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THOUGHTS FROM THE CENTER AISLE

Comments and Meditations from the Rev. Robert Bergner, Priest-in-Charge

Welcome to Thoughts from the Center Aisle.


What follows are mainly my reflections on lectionary scripture, but also other theological and spiritual musings.  Sometimes there will be a full sermon, sometimes just notes and sketches.


Please feel free to comment in a constructive, civil way.  I will be happy to learn what you have to say.

 

        Here are three things to keep in mind when reading, thinking about and discussing scripture:


  1. The Bible is a multivocal compilation of documents written over the course of more than a thousand years.  Its authors (with several authors sometimes team writing—willingly or not—the same document) say different things in different places—even within their own writings.  And that's okay!

  2. As with any text (or anything), each reader reads and interprets biblical text from the perspective of her or his own personal experience, education and preferences (which inevitably change over time).  Like snowflakes, no two readers are alike and no two interpretations are the same.

  3. The Bible was written in three ancient languages—Hebrew, Aramaic and Greek.  None of these languages have been used in their ancient form for hundreds, even thousands, of years.  Those ancient languages are then translated in myriad variations into hundreds of languages that are spoken today.  Given the impressive linguistic complexities of translating defunct languages and the transformation of life and culture that has taken place over several thousand years, it is nearly impossible that the sense we take from, say, a modern English translation of a biblical text is precisely what its original author or authors intended.  Translation is interpretation.


        Cheers,

        Bob

 

January 24, 2020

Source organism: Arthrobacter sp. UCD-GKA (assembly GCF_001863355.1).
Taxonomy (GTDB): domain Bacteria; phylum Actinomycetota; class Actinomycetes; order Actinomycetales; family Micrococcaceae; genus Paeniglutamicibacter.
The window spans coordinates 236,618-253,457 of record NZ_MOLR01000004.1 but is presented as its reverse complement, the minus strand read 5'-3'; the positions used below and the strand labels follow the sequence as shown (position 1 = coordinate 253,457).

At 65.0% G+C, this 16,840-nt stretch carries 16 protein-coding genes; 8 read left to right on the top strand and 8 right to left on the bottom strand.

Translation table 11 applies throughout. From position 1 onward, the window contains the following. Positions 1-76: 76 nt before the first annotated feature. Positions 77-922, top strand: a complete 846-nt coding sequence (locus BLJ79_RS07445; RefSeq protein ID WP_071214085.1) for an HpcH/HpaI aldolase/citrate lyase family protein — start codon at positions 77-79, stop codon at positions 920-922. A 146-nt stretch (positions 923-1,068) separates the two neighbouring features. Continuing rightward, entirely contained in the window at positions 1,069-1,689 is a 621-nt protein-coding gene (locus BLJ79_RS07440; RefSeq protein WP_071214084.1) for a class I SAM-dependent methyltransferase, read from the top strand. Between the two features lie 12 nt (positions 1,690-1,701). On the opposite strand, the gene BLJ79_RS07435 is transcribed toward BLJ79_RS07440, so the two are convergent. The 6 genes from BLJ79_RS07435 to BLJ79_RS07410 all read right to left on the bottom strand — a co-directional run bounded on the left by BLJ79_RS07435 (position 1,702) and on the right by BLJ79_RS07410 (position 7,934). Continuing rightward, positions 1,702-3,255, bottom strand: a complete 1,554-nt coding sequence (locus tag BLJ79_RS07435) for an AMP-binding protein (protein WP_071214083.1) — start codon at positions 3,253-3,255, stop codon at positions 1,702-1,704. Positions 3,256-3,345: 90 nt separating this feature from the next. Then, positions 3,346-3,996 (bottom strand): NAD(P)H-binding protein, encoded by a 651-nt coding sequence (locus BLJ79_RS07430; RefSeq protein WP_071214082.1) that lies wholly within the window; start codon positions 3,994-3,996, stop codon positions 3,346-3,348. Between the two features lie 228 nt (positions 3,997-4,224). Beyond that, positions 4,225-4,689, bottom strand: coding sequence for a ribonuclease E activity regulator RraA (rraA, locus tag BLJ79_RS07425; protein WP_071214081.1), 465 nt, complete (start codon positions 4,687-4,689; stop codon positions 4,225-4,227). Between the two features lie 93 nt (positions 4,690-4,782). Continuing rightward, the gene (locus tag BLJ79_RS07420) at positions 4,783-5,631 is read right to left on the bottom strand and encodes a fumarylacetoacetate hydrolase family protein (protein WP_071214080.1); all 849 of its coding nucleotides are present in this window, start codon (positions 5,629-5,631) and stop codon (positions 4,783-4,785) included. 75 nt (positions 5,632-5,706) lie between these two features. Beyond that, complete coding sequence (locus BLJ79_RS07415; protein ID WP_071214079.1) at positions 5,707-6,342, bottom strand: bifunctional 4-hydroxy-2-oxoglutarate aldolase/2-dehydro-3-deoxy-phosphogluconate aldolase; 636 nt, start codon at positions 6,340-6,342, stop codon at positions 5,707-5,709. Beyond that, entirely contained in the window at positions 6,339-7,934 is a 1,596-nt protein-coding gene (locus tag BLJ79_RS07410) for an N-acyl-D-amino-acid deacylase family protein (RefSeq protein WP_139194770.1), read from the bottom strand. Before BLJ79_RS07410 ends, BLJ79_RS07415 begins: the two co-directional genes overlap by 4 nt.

Year A, Second Sunday after Epiphany

From the moment of creation we are called—called by God—both to be, and to do!

The “being” part is called “life.” The “to do” part, a vocation. It can be the tricky part for most, if not all of us; Yes? Who am I really? What is God ca...

January 17, 2020

First Sunday after the Epiphany: The Baptism of Our Lord, Year A

Matthew 3:13-17

Last week Aldon invited us to reflect on journeys—myriad journeys within the biblical narrative of Jesus’ birth: the journey that Luke mentions of Mary and Joseph from Nazareth to Bethlehem...

January 10, 2020

Year A, 2nd Sunday after Christmas

Merry Christmas and Happy Epiphany. It is great to be back at Grace and St. Peter’s after my semester up at Grace Church in Hartford. Thank you, Bob, for giving me the opportunity to preach this morning. It does feels like I’m just pas...

December 17, 2019

Year A, Third Sunday in Advent

THE SONG OF MARY (Luke 1:46-55)

The Song of Mary—also commonly known as the Magnificat for the first word of its Latin translation—that we sing today in place of a psalm, is one of three hymn-like passages that Luke includes at the beginnin...

December 10, 2019

On December 8, the second Sunday of Advent, we had the pleasure and honor of welcoming Anne Rowthorn and her husband, Bishop Jeffery Rowthorn, to Grace & St Peter’s.  Anne preached at the 10:00 am service and helped to lead our “Caring for Creation” Advent discussion g...

December 10, 2019

Year A, Second Sunday in Advent

Psalm 72

Psalm 72 concludes the second of what many consider to be five shorter collections of psalms contained in the larger corpus of 150 psalms. To emphasize that conclusion, the psalm ends with a doxology: “... Blessed be his glorious...

December 3, 2019

Year A, First Sunday of Advent

Psalm 122

Psalm 122 is one of a series of fifteen psalms that include the title Shir Hama’alot—song of ascents. It is generally presumed that these are songs of pilgrimage, evoking the ascent of pilgrims to the hilltop city of Jerusalem. Th...

November 27, 2019

Year C, Proper 29

Psalm 46: Be still and know that I am God

This morning’s psalm follows well on our discussions over the past few weeks about finding security amidst the apparently interminable tumult of the world.  The psalmist assures us that, though it may not always...

November 17, 2019

Year C, Proper 28


CANTICLE 9 (Isaiah 12:2-6)

As we have for the past few weeks, this morning we sing a song of praise to God. Instead of a psalm, however, we sing a portion of the book of Isaiah. This passage is taken from early in his compiled prophecy and concludes, i...

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